How to Join Lens FC Academy

In this post ”How to join Lens FC Academy”, you’ll get to know how to join RC lens Fc Academy, owner of RC Lens FC, RC Lens Stadium, requirement for registration of RC Lens Academy and lots more.

About London RC Lens

RC Lens London offers a professional atmosphere for its athletes while also maintaining the reputation and heritage of Ligue 1 parent club RC Lens (www.rclens.fr). Our common fundamental principles are expressed in our high-intensity, dynamic style of play, which is characterized by fairness and respect both on and off the field. We stand in a comprehensive strategy to bodily, intellectual, and social development of players. ith a focus on a good technical background and game awareness.

Camp Programs

Under 13-Under 21 RC Lens London Intensive Camp

RC Lens is pleased to provide an intensive football camp for our Saturday and Sunday League squad players aged 14 to 21. Sessions are held at

Players may anticipate Elite Level Coaching, Training Exercises and Technical Workshops, Develop Tactics and Game Sense, Bodily Preparation, and Personal Player Assessment and Feedback at the recently established Club Des Sports in Acton.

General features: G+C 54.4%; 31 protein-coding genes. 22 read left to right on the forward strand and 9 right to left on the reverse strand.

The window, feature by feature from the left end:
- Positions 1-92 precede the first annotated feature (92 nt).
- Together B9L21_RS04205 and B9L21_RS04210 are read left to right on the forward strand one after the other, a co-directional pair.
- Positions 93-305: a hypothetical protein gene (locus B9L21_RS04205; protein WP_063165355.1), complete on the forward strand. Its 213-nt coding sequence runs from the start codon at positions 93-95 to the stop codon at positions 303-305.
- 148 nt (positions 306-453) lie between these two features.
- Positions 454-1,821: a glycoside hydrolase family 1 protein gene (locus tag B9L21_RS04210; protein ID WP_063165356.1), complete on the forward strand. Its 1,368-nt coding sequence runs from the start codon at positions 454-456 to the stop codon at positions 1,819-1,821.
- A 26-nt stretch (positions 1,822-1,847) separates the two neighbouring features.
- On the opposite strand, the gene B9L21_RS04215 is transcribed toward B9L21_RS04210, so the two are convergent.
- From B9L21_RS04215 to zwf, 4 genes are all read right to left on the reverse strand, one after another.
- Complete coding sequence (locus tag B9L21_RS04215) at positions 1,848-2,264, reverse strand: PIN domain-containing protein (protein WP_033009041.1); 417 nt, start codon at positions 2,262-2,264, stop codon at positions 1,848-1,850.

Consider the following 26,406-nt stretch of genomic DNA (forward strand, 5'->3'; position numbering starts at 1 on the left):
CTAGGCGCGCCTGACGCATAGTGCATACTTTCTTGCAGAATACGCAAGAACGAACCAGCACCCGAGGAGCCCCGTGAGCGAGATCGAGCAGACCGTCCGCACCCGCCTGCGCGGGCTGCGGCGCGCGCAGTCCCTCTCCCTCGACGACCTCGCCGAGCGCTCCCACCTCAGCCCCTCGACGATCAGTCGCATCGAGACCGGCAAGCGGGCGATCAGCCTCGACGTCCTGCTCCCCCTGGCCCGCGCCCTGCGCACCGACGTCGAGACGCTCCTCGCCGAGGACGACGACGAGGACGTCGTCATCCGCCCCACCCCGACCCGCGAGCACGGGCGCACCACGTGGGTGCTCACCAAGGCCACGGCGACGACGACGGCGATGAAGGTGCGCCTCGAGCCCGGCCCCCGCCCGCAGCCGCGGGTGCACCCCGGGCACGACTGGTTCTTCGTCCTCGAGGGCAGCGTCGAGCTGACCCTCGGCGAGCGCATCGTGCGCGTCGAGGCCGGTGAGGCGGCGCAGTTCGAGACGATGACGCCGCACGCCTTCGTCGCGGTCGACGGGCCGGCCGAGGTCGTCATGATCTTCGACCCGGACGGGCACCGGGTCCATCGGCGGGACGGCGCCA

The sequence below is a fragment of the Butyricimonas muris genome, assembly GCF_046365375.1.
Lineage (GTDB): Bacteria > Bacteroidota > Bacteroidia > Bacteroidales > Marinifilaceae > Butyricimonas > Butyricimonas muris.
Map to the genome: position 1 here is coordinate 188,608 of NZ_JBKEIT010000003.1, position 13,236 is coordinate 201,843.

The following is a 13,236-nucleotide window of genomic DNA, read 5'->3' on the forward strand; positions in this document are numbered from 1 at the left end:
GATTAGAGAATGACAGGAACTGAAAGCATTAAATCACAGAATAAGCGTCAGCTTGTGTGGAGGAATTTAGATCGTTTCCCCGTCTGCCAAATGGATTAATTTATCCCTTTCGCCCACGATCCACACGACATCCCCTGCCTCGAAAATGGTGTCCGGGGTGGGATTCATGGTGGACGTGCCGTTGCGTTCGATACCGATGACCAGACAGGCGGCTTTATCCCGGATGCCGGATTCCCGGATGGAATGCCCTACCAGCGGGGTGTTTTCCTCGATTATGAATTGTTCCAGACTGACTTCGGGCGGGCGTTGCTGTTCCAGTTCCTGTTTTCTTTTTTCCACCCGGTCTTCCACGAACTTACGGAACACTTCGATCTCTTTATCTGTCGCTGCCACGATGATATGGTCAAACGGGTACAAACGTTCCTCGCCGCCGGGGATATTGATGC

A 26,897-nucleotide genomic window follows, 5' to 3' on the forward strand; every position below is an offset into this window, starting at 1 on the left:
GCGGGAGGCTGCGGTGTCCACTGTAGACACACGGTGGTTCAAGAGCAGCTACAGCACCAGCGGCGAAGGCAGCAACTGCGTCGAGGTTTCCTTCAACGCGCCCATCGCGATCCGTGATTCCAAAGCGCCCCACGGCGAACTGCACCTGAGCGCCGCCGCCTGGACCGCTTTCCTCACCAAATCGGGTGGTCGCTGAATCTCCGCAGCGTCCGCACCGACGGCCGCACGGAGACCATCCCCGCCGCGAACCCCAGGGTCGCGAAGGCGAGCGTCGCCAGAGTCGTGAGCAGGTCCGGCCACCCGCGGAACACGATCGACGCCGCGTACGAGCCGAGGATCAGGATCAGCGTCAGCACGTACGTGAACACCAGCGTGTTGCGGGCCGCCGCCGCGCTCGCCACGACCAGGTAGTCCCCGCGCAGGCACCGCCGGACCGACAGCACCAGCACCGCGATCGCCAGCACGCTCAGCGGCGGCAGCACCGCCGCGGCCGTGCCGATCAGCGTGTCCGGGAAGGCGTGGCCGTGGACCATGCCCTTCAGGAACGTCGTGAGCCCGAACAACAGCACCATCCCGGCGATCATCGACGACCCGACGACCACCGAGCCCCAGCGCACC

Sports Club

RC Lens London has a new place at Club Des Sports. A new 3,850 m astroturf surface, excellent for football, was added to this lovely property in the winter of 2018. Club Des Sport is the home of RC Lens London’s practice and weekend matches. As well as the home of the London Youth Premier League. RC Lens is fortunate to have this fantastic modern infrastructure as its sports home.

RC Lens Football Club

Racing Club de Lens (asi kloeb d ls), sometimes known as RC Lens or just Lens. It a French football club headquartered in the northern city of Lens in the Pas-de-Calais region. Les sang et or (the blood and gold) is the nickname given to it because of its customary colors of crimson and gold.

Lille, their northern opponents, with whom they compete in the Derby du Nord, are their traditional adversaries.

RC Lens Origin


Regional students founded the club in 1906 in Lens, where they liked playing soccer on the city’s Place Verte (now the Place de la République). The name “Racing Club de Lens” was adopted as a nod to the famous clubs of the moment, Racing Club de Roubaix and Racing Club de France.